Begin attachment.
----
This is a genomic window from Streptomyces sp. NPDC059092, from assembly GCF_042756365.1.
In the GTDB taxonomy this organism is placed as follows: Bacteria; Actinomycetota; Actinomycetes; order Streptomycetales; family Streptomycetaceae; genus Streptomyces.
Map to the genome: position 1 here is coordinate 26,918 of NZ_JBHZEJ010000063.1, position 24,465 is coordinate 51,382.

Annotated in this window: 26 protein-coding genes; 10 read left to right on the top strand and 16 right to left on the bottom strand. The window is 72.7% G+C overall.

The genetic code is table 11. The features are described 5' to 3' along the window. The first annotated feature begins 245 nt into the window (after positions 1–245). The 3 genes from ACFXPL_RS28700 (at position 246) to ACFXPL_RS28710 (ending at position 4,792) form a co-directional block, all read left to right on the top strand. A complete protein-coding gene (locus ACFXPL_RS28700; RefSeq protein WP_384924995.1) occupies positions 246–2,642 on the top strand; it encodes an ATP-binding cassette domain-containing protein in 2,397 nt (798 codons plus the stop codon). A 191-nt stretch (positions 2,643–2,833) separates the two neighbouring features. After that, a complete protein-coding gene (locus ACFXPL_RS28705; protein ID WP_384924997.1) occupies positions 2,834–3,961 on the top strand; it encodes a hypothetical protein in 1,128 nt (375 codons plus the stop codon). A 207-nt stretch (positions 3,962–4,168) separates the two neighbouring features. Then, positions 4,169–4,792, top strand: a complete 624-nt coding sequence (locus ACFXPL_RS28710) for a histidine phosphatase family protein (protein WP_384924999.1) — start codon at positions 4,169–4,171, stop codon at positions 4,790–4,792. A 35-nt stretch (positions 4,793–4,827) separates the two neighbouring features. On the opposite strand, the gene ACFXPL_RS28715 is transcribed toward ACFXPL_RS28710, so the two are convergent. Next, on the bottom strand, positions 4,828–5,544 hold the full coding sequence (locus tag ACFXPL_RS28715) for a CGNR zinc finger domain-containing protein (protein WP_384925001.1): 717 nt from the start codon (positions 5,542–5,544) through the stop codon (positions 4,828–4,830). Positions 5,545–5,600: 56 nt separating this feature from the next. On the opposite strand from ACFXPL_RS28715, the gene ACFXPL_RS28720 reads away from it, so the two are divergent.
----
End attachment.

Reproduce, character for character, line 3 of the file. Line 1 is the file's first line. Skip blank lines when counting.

Map to the genome: position 1 here is coordinate 26,918 of NZ_JBHZEJ010000063.1, position 24,465 is coordinate 51,382.